Sometime in or about October 18, 2015, it was reported that Kanu had been arrested in Lagos State by Nigeria’s secret police, the Department of State Services, DSS. He was eventually transferred to Abuja, leading to protests across many States of the South East. He was initially arraigned before the Abuja Magistrate’s Court, which released him on ‘bail’. Kanu was later arraigned before the Federal High Court, Abuja, where he was granted bail on health grounds. What followed thereafter became as controversial as the IPOB leader himself. Kanu disappeared from public view after his home was raided by the Nigerian military in September 2017, an event which led to the death of many IPOB members. In December 2020, Kanu announced that IPOB had organized the ESN which was supposed to defend southeastern Nigerians from bandits and armed Fulani herders. Kanu later gave all the governors of South-East 14 days to ban open-grazing, threatening to deploy ESN to enforce the ban if the authorities did not do so. This led to open confrontation with the Nigerian military, which commenced indiscriminate but illegal manhunt for IPOB and ESN activists. Despite this, Kanu maintained that IPOB was interested in a non-violent solution of the conflict and that ESN was supposed to fight bandits, not the Nigerian security forces. Regardless, Nigerian authorities designated IPOB as a terrorist organization and claimed that Kanu was inciting violence. I joined other Nigerians to denounce the tag on IPOB given that other ethnic nationalities had their respective organizations such as Miyetti Allah, the Yoruba Nation, Ijaw National Congress, etc. In June 2016, I filed a case at the Federal High Court, Lagos, in Suit No. FHC/L/CS/775/2016, against President Muhammadu Buhari, the Attorney-General of the Federation, the Inspector-General of Police, the Chief of Army Staff, the Chief of Naval Staff and the Chief of Air Staff, seeking amongst others, the release of IPOB members and for a declaration that pro-Biafran protesters are entitled to assemble together in any part of the country, for the purpose of demanding for self-determination. I also prayed the court to hold that the police, the army and other security agencies are not entitled to invade the gathering of pro-Biafran protesters, or to shoot at them or to arrest and detain them. The reason for the suit and the point for the support for IPOB then was that in so far as the agitation for Biafra meant an end to the marginalization of the South-East, in so far as IPOB stood for a demand for inclusive governance and equity in the creation of States in Nigeria, they had my support and I dare say that of many Nigerians. However, when such activism graduates to seccession, killing of persons and the general paralysis of the economy, it will only receive condemnation.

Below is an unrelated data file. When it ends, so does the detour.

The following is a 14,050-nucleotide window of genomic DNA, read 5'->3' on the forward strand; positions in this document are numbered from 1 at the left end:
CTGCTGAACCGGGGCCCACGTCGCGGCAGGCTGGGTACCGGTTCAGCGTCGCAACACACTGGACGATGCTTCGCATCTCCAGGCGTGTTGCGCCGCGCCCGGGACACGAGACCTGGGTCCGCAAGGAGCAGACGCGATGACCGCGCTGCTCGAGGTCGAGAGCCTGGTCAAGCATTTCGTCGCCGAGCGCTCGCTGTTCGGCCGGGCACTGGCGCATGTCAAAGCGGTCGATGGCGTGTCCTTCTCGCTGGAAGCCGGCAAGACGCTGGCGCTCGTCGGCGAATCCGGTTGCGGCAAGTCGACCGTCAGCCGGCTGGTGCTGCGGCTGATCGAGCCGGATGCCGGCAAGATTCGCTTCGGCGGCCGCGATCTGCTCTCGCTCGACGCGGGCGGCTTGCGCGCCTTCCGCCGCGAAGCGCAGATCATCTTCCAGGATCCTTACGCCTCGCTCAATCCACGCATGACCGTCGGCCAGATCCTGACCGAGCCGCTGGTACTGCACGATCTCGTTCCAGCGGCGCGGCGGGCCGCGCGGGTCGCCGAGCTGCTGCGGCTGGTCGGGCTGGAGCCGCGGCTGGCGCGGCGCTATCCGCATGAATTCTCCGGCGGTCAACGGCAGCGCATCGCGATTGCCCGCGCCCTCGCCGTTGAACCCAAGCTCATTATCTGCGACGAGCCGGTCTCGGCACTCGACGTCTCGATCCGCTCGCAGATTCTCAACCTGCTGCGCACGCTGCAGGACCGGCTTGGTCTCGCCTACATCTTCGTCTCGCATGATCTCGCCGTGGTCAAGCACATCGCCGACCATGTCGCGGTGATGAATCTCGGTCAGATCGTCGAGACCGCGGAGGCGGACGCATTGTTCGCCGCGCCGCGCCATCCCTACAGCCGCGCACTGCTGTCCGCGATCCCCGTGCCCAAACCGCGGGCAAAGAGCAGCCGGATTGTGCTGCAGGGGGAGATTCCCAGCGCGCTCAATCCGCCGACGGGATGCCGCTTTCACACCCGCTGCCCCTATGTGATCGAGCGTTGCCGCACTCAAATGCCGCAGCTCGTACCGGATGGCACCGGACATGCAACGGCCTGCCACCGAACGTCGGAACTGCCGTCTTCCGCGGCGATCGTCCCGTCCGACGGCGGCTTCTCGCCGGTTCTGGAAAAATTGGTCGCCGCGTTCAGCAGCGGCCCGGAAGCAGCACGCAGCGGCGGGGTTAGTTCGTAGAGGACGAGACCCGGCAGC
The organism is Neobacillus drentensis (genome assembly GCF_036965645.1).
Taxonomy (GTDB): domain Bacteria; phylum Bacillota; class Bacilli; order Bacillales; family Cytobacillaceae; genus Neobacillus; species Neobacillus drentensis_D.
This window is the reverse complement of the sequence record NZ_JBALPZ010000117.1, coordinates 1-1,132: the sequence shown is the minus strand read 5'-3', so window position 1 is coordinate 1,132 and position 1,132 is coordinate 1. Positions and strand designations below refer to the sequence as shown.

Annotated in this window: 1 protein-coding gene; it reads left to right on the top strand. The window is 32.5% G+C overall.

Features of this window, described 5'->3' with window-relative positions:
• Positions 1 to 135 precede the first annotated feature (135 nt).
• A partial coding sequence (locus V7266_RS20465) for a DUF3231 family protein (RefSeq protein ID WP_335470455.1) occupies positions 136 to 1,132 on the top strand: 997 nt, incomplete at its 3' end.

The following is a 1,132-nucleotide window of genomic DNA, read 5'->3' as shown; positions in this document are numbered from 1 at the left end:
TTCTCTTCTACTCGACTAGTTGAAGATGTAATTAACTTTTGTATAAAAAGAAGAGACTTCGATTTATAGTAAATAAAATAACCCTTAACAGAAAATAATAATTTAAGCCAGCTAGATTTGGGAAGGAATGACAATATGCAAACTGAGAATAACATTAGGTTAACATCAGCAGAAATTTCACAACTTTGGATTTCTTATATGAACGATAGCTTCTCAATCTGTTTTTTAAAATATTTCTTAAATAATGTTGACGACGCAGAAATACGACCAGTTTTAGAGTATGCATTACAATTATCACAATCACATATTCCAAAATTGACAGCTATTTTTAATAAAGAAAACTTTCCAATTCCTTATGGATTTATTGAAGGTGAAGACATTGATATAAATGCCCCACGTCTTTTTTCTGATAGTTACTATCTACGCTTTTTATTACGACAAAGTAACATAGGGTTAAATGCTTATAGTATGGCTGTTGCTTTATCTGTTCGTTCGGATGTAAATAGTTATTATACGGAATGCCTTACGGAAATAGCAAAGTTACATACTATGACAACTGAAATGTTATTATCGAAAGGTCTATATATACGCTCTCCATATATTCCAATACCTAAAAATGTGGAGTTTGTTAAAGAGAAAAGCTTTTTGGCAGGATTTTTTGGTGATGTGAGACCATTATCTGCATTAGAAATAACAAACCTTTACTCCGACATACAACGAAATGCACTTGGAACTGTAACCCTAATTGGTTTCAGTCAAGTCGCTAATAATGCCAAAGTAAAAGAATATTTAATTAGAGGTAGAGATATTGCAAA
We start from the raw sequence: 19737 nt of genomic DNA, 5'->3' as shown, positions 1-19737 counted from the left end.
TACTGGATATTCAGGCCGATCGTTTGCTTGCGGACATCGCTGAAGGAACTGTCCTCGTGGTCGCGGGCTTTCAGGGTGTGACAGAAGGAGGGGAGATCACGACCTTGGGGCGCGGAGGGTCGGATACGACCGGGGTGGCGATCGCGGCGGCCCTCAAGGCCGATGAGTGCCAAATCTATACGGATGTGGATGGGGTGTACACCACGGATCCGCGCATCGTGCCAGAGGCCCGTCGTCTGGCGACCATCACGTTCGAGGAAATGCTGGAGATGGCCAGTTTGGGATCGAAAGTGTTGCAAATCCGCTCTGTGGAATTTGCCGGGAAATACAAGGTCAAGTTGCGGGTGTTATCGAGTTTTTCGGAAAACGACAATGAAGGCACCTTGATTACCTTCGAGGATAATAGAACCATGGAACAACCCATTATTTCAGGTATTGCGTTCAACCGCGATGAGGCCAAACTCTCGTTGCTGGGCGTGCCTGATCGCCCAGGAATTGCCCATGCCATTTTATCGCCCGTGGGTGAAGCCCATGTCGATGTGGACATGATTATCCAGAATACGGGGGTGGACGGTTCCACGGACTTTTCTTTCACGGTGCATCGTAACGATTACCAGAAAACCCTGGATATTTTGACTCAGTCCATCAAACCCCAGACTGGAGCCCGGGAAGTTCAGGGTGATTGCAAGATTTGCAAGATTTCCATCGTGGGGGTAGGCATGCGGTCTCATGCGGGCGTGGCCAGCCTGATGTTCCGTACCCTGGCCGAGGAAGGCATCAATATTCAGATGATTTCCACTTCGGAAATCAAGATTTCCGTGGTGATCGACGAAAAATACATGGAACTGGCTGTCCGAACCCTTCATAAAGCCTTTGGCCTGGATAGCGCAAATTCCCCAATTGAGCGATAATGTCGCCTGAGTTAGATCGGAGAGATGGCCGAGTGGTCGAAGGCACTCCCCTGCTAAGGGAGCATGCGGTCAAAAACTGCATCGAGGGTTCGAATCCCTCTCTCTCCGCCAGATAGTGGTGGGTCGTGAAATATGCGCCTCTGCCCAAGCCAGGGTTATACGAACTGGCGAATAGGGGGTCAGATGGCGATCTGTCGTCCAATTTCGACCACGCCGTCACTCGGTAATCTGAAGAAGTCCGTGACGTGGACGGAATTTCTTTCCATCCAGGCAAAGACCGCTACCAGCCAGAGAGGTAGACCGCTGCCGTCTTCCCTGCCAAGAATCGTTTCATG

On June 27, 2021, Kanu was arrested in Kenya by Interpol and extradited to Nigeria to face his trial for alleged terrorism, treason, involvement with banned separatist movement, inciting public violence through radio broadcasts and defamation of Nigerian authorities. Kanu challenged his trial but it was eventually upheld by the Supreme Court. I see Kanu’s trial as purely political, given the initial lofty goals that birthed IPOB as a movement. Perhaps due to inexperience and lack of proper coordination, Kanu could not sustain the momentum of that struggle. IPOB became a threat to the political gladiators in the South-East and if he had continued in the way he was rallying the youths, he would have taken over the government of the South-East States. I generally believe that leaders of the region should take responsibility for the fate of Kanu. Initially when Sunday Igboho and others started the Yoruba Nation agenda, people thought it was a noble initiative, so long as it remained peaceful and law-abiding. But once it became apparent that it was translating into a separatist movement, prominent leaders within the South-West rose in condemnation of such an agenda and when it became necessary to tame the monster, the relevant authorities moved swiftly to nip it in the bud. The other side of the Kanu agenda is failure of governance. Until the reign of Engr Dave Umahi in Ebonyi State and lately Dr Alex Otti in Abia State, South-East Nigeria has not witnessed commensurate development from the governors. And apart from the trumpeted second Niger-Bridge, the federal government itself has not stamped its presence in the region, in the area of infrastructure and general development. So IPOB grew to fill up the vacuum created by non-performance by the South-East governors and the deliberate marginalization of the Igbos by the federal government.